a right mouse click (as well as the keyboard arrows for finer control).
Click "start" and sit still until you get a nice recording, then
you can stop. Note that you can scroll back and forth and that you can compress
and re-expand the time scale with those little buttons that look like mountains.
After getting the record for lead I, do it again for leads II and III, reminder:
(1) "lead I"
(2) "lead II" [switch left arm and left leg from I]
(3) "lead III" [switch left & right arms from II]
Here is a PVC
(premature ventricular contraction) [note the lack of a P-wave] followed
by a compensatory delay.
To determine the mean electrical axis (M.E.A.) begin with a QRS complex
from Lead 1 and count the number of millimeters that it projects above the
base line. Add to this value the number of millimeters that it extends below
the base line. If the QRS complex extends 7 mm above the baseline and 1
mm below the baseline, sum these values as 7+ (-1)= +6. Repeat the process
for Lead 3. Find the Lead 1 scale on the grid
chart (paper copies will be provided in lab) and draw a line perpendicular
to the scale at the +6 point. Repeat this process for the Lead 3 value.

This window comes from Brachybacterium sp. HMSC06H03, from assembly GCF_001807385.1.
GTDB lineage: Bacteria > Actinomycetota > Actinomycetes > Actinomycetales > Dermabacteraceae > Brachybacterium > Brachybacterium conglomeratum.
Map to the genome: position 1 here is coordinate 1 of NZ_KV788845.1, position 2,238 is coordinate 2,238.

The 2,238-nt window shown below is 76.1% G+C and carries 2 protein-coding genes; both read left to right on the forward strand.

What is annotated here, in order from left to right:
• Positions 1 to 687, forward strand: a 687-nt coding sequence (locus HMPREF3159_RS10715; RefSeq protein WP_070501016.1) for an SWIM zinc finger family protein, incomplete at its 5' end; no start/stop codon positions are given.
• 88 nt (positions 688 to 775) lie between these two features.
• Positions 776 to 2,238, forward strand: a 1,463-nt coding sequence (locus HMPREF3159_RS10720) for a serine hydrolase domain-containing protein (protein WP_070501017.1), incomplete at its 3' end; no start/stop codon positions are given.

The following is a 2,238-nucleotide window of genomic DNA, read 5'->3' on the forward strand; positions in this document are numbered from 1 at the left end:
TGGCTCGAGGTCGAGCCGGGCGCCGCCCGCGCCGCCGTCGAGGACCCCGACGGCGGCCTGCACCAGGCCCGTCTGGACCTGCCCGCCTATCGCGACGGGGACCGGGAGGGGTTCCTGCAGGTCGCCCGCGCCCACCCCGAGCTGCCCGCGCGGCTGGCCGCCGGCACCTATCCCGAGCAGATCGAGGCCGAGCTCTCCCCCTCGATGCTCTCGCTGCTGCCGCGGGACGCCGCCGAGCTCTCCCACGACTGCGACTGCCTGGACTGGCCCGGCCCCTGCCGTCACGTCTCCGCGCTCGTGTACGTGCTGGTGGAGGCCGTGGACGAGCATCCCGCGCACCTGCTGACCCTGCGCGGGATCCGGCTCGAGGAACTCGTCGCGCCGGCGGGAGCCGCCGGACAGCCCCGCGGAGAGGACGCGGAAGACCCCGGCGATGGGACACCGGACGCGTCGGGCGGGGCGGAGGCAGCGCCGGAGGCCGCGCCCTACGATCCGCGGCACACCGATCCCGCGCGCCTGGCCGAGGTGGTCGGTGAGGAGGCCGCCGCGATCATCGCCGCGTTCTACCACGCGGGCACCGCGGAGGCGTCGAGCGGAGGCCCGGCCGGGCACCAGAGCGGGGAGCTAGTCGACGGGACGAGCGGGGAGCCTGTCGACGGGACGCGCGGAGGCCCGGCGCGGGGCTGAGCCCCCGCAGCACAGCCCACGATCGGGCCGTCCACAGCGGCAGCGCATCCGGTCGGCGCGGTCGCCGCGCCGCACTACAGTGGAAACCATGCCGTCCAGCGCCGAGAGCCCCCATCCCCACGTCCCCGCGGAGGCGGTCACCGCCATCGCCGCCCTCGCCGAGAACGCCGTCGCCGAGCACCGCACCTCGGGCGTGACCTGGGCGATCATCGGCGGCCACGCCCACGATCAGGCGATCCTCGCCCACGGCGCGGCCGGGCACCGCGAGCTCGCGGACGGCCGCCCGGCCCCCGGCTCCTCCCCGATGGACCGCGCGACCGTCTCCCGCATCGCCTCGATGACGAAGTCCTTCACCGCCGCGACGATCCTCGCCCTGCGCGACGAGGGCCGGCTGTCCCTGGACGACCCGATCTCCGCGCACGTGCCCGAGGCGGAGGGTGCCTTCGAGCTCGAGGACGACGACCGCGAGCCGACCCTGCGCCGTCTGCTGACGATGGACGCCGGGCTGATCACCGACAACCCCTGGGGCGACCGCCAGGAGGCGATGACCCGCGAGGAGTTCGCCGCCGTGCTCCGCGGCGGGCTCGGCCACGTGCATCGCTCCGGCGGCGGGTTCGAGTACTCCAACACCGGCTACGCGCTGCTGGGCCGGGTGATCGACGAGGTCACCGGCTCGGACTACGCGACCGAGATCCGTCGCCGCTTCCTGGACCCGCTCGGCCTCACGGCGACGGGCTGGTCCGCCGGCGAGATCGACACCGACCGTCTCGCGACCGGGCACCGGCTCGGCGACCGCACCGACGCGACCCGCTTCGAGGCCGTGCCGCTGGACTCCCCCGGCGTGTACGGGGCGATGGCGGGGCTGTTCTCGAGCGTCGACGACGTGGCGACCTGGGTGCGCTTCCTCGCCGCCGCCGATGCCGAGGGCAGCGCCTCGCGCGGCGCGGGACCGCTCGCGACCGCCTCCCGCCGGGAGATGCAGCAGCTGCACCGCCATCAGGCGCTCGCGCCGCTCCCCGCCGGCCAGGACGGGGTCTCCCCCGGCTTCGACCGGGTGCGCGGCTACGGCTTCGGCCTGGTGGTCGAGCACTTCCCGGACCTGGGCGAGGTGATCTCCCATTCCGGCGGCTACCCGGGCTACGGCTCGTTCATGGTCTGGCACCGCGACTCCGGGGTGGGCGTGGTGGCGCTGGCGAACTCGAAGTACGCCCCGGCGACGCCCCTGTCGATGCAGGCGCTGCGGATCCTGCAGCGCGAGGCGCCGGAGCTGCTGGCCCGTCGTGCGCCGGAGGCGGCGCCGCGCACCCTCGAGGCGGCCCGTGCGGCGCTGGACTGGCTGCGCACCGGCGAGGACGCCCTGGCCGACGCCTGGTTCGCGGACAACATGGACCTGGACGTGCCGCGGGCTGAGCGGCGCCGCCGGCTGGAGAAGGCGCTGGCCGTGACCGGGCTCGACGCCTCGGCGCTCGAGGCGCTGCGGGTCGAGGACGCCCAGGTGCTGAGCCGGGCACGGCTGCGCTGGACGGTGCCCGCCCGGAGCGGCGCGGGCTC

Draw a line from the center (0) point of the grid chart through the intersect
of the two vectors out to the mean electrical axis scale.
Like the old fashioled academic that I am, I pulled a half dozen books off
the shelf and found tidbits. Only then did I remember the internet and typed
"electrical axis" into Sherlock (get it [?] -- Sherlock Holmes)
a Mac-specific smorgasbord of search engines that is very friendly. Try
this. (It's under the apple). I got a bunch of nice sites. 0 to 90 degrees
(60) is normal, >90 = right axis deviation, <90 = left axis deviation.
In September, 2004, I obtained these results
for a 4 s period.
A previous student has a left ventricular hypertrophy from a heart murmur
shows a left axis deviation.